How Gpanels Work - the Secret Sauce

When I first built Gpanels I ran into the usual layout problems when using percentages—IE rounding up, Operas inane percentage rounding behavior and a bunch of other pita issues.

I decided there must be a better way of achieving the layout I was looking for, and not using grids, because my base theme is not grids based.

Either I had to change my base theme to have left and right padding on the main layout containers (didn't really want to do that as it created more havoc) or I dream up a better way of laying out horizontal panels, because a key design requirement was to have no margin/padding of the first and last panels (so they sit hard against the left and right edges of their containing box), indeed, I did not want to use any margin or padding at all to either create the gutters between each panel or take them away.

So I came up with the secret sauce, and I'm going to explain how this revolutionized the way I layout Gpanels.

First though a caveat. The 2 and 4 column Gpanels use opposing floats, so they are not of interest, it was very easy to achieve their layout with opposing floats and I just decided to leave them be. What was harder are the 3, 5 and 6 column Gpanels, and thats where our secret begins.

Mix one part float, and spice with position:relative

First lets look at the CSS for 3 column 3x33 Gpanel.

/* Core CSS that applies to all Gpanels. \*/
.gpanel {margin-bottom:.75em;clear:both;}
.gpanel .region {display:inline;position:relative;}
/* .three-col-3x33 layout. */
.three-col-3x33 .region {float:left;width:32.66%;}
.three-col-3x33 .col-2 {right:-1%;}
.three-col-3x33 .col-3 {right:-2%;}

See the HTML below, both the .region and the .col-x classes are on the same DIV, so all inherit position:relative.

So as you can see, each panel (.region) if floating left and has a width set on it. That width is 100% minus the gutters (1% each is out aim), which equals 98%, we then divide by the number of panels (3) and we get our panel width—32.66%.

Now we could use margin-left:1% to achieve the gutters, but uh oh, IE rounding is going to bork the layout so thats not an option. The secret sauce is the cunning use of position: relative to shift each panel over to right 1% more than the previous panel.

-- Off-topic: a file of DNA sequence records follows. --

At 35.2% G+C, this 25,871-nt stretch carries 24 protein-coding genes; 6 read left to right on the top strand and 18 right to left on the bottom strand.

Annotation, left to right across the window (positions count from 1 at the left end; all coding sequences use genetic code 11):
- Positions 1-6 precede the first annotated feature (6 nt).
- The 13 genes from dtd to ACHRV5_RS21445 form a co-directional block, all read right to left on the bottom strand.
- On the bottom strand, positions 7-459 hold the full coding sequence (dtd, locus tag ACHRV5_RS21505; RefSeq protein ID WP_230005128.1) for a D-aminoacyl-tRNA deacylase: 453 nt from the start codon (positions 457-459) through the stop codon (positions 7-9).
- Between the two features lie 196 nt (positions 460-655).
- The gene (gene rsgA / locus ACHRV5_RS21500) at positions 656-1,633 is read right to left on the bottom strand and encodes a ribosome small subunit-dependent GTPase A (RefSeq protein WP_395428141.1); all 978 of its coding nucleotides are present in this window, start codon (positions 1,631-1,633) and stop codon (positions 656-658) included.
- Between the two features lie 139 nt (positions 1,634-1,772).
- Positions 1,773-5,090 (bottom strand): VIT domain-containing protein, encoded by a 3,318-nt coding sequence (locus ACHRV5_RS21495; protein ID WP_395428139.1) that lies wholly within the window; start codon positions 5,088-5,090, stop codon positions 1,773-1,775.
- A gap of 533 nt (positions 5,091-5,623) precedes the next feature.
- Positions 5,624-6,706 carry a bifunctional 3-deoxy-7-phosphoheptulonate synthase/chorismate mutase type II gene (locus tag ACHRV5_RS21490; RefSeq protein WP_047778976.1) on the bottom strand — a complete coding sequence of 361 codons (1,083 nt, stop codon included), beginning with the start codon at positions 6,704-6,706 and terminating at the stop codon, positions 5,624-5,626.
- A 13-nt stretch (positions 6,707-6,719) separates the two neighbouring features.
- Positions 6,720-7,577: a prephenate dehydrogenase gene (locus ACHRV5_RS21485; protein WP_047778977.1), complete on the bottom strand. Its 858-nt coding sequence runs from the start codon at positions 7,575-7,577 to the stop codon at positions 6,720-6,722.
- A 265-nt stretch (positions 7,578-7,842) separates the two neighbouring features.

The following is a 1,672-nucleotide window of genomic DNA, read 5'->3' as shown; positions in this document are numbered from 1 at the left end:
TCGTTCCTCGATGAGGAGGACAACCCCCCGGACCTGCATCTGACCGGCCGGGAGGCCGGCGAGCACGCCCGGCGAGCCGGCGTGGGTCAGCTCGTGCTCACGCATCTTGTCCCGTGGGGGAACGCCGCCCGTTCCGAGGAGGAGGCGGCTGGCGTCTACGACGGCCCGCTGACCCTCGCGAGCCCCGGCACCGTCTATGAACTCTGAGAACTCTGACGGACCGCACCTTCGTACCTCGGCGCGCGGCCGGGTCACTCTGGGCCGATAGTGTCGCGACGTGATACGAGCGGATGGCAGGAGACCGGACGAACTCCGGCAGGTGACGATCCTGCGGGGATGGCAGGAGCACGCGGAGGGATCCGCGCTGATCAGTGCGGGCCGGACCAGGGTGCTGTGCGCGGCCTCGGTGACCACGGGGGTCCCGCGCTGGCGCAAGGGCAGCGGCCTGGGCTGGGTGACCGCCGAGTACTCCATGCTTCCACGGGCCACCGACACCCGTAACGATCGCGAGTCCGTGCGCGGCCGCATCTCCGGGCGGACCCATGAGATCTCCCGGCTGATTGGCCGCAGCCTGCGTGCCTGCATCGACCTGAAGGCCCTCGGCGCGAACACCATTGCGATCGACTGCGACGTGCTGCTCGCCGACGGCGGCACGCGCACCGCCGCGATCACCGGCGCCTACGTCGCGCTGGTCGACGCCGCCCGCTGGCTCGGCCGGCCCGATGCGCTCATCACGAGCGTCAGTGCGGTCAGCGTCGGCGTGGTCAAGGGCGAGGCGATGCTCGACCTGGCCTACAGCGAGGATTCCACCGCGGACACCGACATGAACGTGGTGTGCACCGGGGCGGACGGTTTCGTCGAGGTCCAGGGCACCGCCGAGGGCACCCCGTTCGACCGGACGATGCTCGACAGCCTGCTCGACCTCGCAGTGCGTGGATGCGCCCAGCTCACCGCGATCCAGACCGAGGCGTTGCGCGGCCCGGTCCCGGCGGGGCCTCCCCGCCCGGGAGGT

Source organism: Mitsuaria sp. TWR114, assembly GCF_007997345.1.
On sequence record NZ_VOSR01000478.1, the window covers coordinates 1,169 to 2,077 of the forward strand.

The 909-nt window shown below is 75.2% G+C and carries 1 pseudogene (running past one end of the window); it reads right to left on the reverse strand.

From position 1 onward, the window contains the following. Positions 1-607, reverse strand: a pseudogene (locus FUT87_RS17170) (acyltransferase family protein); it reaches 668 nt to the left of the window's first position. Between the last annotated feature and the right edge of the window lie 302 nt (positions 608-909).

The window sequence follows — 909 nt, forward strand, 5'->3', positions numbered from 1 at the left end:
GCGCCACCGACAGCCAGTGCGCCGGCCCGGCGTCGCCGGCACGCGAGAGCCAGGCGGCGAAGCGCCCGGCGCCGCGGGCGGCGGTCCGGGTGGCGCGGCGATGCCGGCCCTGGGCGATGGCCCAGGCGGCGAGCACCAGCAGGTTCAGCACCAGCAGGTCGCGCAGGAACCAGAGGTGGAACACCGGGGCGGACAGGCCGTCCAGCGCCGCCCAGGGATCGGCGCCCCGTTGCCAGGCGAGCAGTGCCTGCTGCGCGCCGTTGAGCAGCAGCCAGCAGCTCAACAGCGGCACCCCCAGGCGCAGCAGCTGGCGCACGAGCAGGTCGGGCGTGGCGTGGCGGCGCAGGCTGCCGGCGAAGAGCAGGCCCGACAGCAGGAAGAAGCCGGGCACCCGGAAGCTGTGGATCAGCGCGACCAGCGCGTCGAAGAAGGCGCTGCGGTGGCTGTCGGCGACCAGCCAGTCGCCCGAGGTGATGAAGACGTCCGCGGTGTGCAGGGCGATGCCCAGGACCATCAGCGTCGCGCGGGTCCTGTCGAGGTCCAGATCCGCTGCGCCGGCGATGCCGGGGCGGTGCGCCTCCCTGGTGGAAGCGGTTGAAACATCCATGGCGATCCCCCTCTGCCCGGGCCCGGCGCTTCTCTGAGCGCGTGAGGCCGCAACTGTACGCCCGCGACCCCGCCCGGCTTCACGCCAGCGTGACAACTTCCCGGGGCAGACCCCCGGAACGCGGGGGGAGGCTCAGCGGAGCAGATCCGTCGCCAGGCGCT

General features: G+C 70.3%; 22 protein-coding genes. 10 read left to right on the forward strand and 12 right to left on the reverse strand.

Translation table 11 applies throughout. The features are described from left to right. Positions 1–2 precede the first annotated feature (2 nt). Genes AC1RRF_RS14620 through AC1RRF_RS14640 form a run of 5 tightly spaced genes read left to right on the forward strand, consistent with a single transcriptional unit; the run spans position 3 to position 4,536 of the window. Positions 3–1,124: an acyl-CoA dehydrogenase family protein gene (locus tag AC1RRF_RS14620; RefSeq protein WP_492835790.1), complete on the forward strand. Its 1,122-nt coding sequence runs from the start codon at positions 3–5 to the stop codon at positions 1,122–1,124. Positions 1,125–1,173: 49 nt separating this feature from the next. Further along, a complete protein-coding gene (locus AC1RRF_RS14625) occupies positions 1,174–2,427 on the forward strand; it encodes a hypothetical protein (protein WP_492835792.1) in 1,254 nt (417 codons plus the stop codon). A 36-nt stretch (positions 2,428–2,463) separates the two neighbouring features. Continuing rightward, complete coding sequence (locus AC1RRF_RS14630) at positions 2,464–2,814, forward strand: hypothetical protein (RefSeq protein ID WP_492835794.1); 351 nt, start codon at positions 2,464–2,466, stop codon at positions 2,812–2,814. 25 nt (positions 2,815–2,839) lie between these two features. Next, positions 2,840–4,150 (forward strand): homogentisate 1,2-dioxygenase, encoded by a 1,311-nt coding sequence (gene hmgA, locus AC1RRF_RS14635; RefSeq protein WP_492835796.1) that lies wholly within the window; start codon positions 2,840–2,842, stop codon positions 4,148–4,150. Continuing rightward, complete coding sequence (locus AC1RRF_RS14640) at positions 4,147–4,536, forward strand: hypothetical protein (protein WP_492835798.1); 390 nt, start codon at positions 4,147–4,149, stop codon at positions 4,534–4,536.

The whole equation looks like this:

* 100% width minus number of gutters = n
* n divided by the number of panels = panel width
* position relative right -x%
* for each panel increment x by 1% (starting from the second panel)

So its all very simple and it works in all browsers and allows you to build unlimited number of columns without worrying about IE's rounding up shenanigans.

Heres the HTML (and PHP to boot) for the above layout.

<!--//  Three column 3x33 Gpanel   //-->
<?php if ($three_col_3x33_first or $three_col_3x33_second or $three_col_3x33_third): ?>
  <div class="three-col-3x33 gpanel clear-block">
    <div class="section region col-1 first"><div class="inner">
      <?php if ($three_col_3x33_first): print $three_col_3x33_first; endif; ?>
    </div></div>
    <div class="section region col-2"><div class="inner">
      <?php if ($three_col_3x33_second): print $three_col_3x33_second; endif; ?>
    </div></div>
    <div class="section region col-3 last"><div class="inner">
      <?php if ($three_col_3x33_third): print $three_col_3x33_third; endif; ?>
    </div></div>
  </div>
<?php endif; ?>
<!--/end Gpanel-->

For those of new to Drupal the .clear-block class is Drupals version of .clear-fix.

Last updated 29th July, 2009 - 8:07pm

Authored by Jeff Burnz on